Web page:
I think the feeling I felt most of all was awe. Awe at the power of faith in Jesus Christ. Awe at this young man. It was like Brant Jean doesn’t belong here. His life, his roots, they come from another place. And yet, here he is — alive, rooted, planted in the middle of this world’s tempestuous sea, braving a storm that most of us can scarcely imagine, much less dare to bear. Rather than being tossed to and fro among the waves of a world hellbent on destruction, he stood fast, planted in the middle of the sea, and quietly rang the bells of the gospel — ding, ding, ding. This way. Go this way.

He was planted by faith in a place where it seemed impossible for him to survive and yet, yet...by faith.

The miracles of this world, they all happen by faith — by people who trust deeply in God and know the forgiveness and new life offered us in Jesus Christ.

Even Jesus’ miracles in the gospels…Jesus has this habit of saying to those whom he’s healed, or from whom he’s cast out a demon — “your faith has made you well” or “your faith has saved you.” And yet…Jesus had just done the miracle, right there, with his own two hands. A man outside of Jericho comes up to Jesus in the crowd and Jesus is like “What do you want?” and the man is like “Jesus, let me see.” And Jesus says, “Ok, see!” And then Jesus says, “Your faith has saved you.”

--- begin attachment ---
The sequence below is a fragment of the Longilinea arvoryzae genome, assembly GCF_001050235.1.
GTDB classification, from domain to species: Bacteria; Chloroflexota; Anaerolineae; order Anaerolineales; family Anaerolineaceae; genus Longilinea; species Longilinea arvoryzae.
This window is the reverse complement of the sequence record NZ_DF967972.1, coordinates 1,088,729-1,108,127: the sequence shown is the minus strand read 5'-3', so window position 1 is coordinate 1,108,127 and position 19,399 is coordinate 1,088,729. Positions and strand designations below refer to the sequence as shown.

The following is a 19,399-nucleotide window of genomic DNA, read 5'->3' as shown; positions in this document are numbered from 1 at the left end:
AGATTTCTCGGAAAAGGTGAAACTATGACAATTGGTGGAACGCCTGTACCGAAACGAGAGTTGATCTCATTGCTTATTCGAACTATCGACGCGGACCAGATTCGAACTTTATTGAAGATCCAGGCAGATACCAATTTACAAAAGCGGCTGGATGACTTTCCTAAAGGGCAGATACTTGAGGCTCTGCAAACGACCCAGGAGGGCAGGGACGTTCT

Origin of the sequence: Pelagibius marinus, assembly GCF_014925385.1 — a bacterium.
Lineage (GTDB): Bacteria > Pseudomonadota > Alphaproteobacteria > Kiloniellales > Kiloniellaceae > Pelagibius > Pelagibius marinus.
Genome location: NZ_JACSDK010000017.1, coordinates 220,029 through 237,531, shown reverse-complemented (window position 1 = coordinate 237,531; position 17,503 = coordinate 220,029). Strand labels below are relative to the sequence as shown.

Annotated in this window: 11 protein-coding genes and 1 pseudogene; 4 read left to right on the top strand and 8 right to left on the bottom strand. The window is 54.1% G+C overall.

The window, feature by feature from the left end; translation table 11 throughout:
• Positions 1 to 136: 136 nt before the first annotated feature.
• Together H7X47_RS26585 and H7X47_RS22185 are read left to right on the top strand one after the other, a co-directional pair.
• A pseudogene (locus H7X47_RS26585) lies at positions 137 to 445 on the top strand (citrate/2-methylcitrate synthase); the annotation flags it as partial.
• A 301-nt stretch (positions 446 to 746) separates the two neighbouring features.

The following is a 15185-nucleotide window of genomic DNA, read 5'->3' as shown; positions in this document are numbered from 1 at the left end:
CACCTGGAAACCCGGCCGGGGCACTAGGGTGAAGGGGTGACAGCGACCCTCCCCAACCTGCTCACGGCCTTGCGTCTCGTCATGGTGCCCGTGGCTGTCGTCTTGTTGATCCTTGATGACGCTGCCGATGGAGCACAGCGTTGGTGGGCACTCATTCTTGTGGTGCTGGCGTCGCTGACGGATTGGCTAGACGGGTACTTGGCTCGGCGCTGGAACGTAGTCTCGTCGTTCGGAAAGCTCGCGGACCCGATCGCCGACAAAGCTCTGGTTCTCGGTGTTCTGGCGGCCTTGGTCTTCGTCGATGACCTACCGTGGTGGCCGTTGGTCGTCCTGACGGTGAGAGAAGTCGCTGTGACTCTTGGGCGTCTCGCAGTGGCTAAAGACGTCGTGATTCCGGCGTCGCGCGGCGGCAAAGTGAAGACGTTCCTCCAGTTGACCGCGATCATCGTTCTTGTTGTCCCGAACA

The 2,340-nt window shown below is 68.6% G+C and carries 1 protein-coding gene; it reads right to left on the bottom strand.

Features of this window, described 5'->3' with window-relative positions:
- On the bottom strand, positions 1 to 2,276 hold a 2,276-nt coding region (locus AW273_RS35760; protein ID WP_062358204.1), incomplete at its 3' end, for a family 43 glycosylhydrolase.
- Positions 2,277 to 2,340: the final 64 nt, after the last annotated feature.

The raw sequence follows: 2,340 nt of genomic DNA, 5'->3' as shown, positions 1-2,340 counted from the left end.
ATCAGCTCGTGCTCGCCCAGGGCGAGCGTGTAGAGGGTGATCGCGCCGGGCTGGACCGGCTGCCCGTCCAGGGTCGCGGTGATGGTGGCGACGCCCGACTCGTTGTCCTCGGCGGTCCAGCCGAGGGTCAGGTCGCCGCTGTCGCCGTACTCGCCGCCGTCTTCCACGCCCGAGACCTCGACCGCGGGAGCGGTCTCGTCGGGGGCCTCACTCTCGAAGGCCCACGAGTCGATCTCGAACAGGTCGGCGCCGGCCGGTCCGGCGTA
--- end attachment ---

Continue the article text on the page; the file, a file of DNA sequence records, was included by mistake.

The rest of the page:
Huh? This is a strange thing…

We say this theologically too: “saved by faith, not by works.” But of course we’re saved by Christ.

An old Puritan theologian named Thomas Brooks put it beautifully, “Christ takes the crown off his own head, and puts it on faith.” We can take “saved by Christ” and say “saved by faith,” because faith is the way Christ’s power is at work in the world.

Even when he was here on earth, that’s what Jesus was saying: “the reason this miracle works is not because I’m physically present with my bag of magic tricks, but because of faith.”

Faith is the way Christ’s power is at work in the world today too. It does miraculous things. In courtrooms in downtown Dallas; in senior living centers with estranged sons; with refugees who live in borrowed bedrooms, at the kitchen table with your spouse; at work with a client. If faith can plant a mulberry bush in the sea, it surely can plant you wherever you are, give you roots to thrive, and bring branches to bear fruit, drawing others to the kingdom of God and showing them the way. Have faith, my brothers and sisters, and do amazing things.